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Methodological alternatives for calculation of enrichment factors used for assessment of topsoil contamination

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The research is aimed at comparison of different enrichment factors (EFs) calculated for potentially harmful chemical elements (PHEs) basing on topsoil data from Klaipėda with geological differences between two areas, choice of the reference elements (REs), consideration of the expediency and efficiency of normalisation, the influence of PHE and RE background or upper threshold values on the estimated contamination level of 50 schoolyards and the arising problems, i.e. which PHE should be normalised.

Materials and methods

Composite topsoil samples taken in 50 schoolyards and 28 football fields from 0 to 10-cm depth were air-dried, sieved to <1 mm, milled and analysed for total contents of major elements and As, Ba, Cr, Cu, Mn, Mo, Ni, Pb, Sn, U, V and Zn by energy-dispersive X-ray fluorescence and of Ag and Co by optical atomic emission spectrophotometry. Simple EFs in schoolyards were calculated normalising by concentration factor (CF) of Fe, while complex EFs normalising by weighted average of Al, K and Ti concentration factors (WACFs).

Results and discussion

The variability of RE is shown with significant differences between sandy western and loamy eastern areas and lower differences between schoolyards and football fields. The highest effectiveness of normalisation, i.e. the number of sites where WACF > 1 or CF > 1, is when RE background values for schoolyards differentiated for each area are selected. The formulas for the ratio of different EFs demonstrate that (1) for Co, Ba, Mn, Mo, Pb and Cu, the upper threshold-type EFs exceed the background-type EFs; (2) there is the tendency to obtain lower EFs for the greater part of PHE when using differentiated background of PHE and RE. The problems of estimation of the background of some PHE and the expediency of their normalisation are discussed.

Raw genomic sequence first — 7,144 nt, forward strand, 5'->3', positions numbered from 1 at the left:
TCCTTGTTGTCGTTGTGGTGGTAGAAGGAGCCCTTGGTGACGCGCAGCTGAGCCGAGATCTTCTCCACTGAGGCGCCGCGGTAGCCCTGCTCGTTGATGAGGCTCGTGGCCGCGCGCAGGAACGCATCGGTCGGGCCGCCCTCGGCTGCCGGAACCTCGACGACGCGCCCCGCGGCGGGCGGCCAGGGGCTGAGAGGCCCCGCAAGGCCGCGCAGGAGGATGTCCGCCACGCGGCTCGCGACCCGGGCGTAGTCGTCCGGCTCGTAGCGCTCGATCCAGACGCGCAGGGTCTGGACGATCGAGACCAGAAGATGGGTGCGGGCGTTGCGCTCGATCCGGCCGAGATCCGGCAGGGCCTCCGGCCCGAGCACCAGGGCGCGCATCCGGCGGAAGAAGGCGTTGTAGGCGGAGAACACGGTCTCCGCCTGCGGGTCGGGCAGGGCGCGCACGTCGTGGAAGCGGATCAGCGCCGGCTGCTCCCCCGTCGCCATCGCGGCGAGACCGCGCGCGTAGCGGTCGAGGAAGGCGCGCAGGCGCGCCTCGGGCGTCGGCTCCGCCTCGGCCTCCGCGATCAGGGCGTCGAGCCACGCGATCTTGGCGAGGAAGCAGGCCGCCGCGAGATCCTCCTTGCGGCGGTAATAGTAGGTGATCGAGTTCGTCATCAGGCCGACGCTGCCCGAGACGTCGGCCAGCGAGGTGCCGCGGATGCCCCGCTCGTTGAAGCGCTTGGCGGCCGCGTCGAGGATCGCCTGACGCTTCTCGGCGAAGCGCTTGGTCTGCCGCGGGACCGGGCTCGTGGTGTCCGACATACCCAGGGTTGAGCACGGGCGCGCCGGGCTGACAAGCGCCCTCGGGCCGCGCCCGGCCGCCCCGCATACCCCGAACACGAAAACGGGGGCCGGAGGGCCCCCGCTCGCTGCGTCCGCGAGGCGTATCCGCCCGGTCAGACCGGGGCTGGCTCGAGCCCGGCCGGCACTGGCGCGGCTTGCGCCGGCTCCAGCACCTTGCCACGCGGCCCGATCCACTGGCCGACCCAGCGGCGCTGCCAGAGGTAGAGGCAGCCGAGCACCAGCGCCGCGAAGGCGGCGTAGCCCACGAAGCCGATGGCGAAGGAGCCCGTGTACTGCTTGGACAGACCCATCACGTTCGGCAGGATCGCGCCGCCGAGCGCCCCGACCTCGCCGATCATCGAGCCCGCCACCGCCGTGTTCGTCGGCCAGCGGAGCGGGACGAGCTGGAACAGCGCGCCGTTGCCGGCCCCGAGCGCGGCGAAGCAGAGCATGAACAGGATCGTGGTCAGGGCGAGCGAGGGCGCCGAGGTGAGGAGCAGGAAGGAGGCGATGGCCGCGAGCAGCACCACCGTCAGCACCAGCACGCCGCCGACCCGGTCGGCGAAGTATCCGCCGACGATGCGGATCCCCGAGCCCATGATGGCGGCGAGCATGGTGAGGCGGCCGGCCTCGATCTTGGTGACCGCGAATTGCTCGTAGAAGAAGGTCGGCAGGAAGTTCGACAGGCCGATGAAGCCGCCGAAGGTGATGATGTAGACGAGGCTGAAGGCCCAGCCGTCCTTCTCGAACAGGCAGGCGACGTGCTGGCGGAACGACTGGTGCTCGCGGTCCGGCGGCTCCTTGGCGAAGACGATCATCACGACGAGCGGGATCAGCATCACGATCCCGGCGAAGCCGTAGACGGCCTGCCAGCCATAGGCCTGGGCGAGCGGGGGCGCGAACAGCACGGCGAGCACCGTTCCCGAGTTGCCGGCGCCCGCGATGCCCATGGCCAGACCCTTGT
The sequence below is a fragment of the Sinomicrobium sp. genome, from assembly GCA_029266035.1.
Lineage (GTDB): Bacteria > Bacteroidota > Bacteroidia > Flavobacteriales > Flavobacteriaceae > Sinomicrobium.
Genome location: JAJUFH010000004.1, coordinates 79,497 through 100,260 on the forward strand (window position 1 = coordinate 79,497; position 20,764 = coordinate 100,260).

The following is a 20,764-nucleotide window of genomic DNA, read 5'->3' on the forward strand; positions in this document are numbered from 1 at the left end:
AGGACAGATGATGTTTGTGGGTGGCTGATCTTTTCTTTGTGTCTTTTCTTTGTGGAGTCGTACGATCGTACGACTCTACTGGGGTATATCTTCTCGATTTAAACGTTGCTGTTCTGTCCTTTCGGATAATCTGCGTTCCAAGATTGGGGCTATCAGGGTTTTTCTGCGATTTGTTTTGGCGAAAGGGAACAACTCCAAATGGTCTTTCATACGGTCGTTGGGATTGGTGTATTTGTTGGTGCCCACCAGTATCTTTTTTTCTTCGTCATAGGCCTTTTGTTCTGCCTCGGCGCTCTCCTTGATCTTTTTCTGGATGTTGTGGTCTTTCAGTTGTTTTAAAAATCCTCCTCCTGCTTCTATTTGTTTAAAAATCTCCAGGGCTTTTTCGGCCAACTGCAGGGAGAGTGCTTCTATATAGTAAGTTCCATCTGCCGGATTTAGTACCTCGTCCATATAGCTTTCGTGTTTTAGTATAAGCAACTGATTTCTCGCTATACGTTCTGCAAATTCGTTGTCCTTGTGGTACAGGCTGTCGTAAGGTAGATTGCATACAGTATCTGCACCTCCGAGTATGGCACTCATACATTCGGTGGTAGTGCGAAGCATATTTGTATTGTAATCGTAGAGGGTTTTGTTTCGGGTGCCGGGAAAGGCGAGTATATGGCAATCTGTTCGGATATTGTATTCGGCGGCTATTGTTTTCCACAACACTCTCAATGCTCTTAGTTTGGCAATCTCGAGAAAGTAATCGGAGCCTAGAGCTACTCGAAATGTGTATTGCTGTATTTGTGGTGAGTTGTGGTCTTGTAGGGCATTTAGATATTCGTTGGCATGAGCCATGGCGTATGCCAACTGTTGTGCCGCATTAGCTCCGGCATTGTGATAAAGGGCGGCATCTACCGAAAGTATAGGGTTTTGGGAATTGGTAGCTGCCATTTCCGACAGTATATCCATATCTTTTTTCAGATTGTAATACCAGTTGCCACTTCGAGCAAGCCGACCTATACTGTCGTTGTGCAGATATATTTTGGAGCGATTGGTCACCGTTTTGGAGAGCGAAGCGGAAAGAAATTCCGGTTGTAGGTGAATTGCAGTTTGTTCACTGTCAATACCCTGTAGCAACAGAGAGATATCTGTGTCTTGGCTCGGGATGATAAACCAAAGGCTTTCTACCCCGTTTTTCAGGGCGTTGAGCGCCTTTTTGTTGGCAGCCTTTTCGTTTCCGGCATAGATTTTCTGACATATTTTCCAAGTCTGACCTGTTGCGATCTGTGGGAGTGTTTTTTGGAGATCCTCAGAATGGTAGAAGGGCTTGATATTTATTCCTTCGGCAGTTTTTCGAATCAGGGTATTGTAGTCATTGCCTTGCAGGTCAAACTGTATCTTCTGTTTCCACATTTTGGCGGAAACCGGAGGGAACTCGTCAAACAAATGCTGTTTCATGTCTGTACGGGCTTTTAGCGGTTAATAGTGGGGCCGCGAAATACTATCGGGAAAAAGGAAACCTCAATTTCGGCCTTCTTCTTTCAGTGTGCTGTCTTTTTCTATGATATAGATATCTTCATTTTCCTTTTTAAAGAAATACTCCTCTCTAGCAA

The recommendations are (1) to explore the variability of RE in the urban territory and to find out if there are areas with significant differences in RE content, in this case try to estimate the differentiated background values of RE and PHE, because respective EFs are usually lower; (2) for more effective normalisation, to use background values of RE which correspond to the object of assessment; (3) not to use upper threshold-type EFs; (4) to be careful with interpretation of EFs for those PHEs which have significant negative correlation with RE.

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This research was supported by the Open Access to research infrastructure of the Nature Research Centre under Lithuanian open access network initiative. The authors are grateful to both reviewers for their valuable comments.

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Correspondence to Rimantė Zinkutė.

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Responsible editor: Jianming Xu

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Zinkutė, R., Taraškevičius, R., Jankauskaitė, M. et al. Methodological alternatives for calculation of enrichment factors used for assessment of topsoil contamination. J Soils Sediments 17, 440–452 (2017).

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  • Background of reference elements
  • Effectiveness of normalisation
  • Types of enrichment factors